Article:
I was struck by the recent column, “In Appreciation of Life,” written by Anne Katharine Wales. She made many interesting and moving points.
Anne said her grandfather’s funeral was the first she had attended, and she remarked “how scared I felt.” Our parents and grandparents had a clearer view of death as part of the natural cycle of life. In fact, it can be said that birth is the leading cause of death. In 1900 the average life expectancy was 47 years, and death often happened in the home with families, friends and even neighbors in attendance. A century later, because of the many advances in medical science, life expectancy has nearly doubled to 87 years. Although more than 70 percent of Americans say they wish to die at home, only 25 percent of all deaths occur at home; the vast majority of deaths now occur in sanitized institutions such as hospitals and nursing homes. It is no wonder that for young adults such as Anne, unfamiliarity with this part of the life cycle is so “scary.”
Anne also said her grandfather’s death occasioned meaningful interactions with her family and friends. It is often the case that caring for a seriously ill or dying relative and the grief and bereavement associated with the loss of a loved one can bring families closer. This process often triggers profound introspection on the part of caregivers and loved ones. People who are dying often express profound wisdoms about life, which are left as legacies for the living. Our literature as embodied in stories such as Tolstoy’s “The Death of Ivan Illyich,” Maya Angelou’s poem “The Last Decision,” Anton Chekov’s short story “Misery” and Ernest Hemingway’s “The Snows of Kilimanjaro” are rich in examples that help us contemplate basic truths and wisdoms about the human condition that are uncovered through the lens of death and dying. Those of us who have the privilege to be in their presence and have the courage to look into our souls and confront our own inevitable mortality as we care for dying persons often feel transformed and wiser as a result of these experiences.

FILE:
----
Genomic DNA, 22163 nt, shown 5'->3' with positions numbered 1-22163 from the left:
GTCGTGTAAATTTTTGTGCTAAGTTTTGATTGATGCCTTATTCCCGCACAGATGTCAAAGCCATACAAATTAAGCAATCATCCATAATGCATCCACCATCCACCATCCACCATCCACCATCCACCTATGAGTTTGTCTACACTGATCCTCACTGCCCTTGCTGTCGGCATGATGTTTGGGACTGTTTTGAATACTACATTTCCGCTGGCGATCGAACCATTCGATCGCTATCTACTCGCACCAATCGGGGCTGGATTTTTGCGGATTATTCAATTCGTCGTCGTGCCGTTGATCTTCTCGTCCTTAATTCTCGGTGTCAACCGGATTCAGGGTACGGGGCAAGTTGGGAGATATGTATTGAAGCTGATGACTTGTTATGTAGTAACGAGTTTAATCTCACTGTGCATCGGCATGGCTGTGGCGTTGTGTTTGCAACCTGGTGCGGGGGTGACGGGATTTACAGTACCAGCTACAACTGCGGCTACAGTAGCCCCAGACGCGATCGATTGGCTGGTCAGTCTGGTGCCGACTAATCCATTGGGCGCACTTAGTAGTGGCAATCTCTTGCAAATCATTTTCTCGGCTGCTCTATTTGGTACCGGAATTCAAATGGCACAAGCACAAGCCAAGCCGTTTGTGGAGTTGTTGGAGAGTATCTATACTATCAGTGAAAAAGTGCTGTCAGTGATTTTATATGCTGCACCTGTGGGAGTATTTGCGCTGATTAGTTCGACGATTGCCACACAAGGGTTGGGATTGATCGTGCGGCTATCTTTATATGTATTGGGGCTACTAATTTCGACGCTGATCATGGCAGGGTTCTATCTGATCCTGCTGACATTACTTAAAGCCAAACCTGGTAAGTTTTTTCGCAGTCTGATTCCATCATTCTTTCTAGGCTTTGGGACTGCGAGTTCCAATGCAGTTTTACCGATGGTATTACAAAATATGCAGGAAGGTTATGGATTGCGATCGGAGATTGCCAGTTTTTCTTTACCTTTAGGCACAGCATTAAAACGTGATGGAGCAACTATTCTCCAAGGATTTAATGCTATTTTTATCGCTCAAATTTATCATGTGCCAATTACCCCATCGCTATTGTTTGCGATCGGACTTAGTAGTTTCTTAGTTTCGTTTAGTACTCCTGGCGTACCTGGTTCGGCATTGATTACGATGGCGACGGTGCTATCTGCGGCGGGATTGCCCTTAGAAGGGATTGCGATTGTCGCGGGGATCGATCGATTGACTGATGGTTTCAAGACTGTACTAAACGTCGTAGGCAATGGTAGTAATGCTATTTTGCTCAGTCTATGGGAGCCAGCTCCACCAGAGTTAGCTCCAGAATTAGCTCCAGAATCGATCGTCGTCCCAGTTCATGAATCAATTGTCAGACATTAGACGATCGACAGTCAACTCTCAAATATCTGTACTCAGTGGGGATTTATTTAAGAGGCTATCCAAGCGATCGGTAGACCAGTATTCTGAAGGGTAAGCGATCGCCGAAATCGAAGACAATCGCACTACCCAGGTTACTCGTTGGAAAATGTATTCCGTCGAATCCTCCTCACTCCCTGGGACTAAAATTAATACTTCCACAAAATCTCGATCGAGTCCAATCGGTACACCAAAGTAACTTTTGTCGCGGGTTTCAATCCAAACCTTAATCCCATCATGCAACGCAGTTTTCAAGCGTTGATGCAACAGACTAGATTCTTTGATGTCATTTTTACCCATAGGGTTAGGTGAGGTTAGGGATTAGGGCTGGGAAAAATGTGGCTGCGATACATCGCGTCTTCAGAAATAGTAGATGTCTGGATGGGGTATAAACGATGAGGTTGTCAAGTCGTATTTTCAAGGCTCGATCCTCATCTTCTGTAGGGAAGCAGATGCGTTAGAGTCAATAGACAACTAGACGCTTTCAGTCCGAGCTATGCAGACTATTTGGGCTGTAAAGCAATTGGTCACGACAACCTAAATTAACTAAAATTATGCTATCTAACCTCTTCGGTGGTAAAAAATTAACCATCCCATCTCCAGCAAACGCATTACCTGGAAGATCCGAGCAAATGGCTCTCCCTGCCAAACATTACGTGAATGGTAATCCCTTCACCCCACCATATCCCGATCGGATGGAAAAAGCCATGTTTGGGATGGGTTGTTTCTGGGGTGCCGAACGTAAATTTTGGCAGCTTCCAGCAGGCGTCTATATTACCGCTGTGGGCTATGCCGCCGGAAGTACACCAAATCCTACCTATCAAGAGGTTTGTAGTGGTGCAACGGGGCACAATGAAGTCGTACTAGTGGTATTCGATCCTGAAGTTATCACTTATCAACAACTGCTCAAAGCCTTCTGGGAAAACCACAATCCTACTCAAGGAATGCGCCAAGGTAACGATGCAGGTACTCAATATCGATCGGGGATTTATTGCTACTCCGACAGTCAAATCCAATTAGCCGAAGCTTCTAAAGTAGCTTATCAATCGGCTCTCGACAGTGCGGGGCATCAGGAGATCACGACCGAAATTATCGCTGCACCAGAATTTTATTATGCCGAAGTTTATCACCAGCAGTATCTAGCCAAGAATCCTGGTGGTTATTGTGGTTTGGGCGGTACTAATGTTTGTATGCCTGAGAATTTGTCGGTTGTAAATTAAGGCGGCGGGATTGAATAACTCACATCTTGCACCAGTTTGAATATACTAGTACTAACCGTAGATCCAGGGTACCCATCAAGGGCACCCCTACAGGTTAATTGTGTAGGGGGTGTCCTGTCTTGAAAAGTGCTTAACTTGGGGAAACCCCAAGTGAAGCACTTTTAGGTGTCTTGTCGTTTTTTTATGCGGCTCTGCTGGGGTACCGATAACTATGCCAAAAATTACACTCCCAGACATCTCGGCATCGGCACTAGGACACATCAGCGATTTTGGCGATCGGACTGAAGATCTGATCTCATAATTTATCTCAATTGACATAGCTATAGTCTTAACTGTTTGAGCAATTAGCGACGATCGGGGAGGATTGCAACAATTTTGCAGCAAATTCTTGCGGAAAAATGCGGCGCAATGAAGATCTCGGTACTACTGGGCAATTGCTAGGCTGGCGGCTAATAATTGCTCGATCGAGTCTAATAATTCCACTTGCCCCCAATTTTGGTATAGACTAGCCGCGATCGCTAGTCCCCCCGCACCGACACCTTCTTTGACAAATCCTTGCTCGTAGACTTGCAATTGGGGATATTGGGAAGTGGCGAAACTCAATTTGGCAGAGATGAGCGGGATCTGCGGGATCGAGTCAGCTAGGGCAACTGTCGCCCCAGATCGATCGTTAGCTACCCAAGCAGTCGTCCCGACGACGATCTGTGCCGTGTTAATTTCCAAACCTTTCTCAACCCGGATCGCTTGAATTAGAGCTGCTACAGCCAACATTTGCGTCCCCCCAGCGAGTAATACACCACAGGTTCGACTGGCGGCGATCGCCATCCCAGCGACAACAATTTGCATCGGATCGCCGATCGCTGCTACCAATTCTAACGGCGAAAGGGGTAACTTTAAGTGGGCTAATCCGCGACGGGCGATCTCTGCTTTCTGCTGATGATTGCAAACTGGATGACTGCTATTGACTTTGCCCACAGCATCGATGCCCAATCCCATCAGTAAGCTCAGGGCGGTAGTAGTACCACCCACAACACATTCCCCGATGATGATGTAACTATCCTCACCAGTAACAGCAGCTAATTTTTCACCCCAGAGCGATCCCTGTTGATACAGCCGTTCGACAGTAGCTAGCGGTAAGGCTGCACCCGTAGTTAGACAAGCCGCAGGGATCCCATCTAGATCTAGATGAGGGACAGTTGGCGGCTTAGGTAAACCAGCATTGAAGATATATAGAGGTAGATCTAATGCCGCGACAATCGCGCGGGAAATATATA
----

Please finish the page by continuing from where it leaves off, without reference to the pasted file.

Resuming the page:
As director of the Institute on Care at the End of Life in the Divinity School here, I invite Anne and all members of the Duke community to join us in our mission to be a catalyst for growth and transformation, a global resource and to improve care for those at life’s end. The institute pursues scholarly work in many disciplines inside and outside of traditional medical practice related to end of life care, and it is working to translate knowledge to improve the care of the whole person facing life’s end. This care also extends to the person’s family and other loved ones. Duke provides a unique and highly productive environment in which to do this important work.
As Anne reminds us, particularly as we approach the holiday season, let us express our love and support for families and friends continuously, for they are our only real treasures.
Richard Payne directs the Duke Institute on Care at the End of Life, www.iceol.duke.edu, located at Duke Divinity School.
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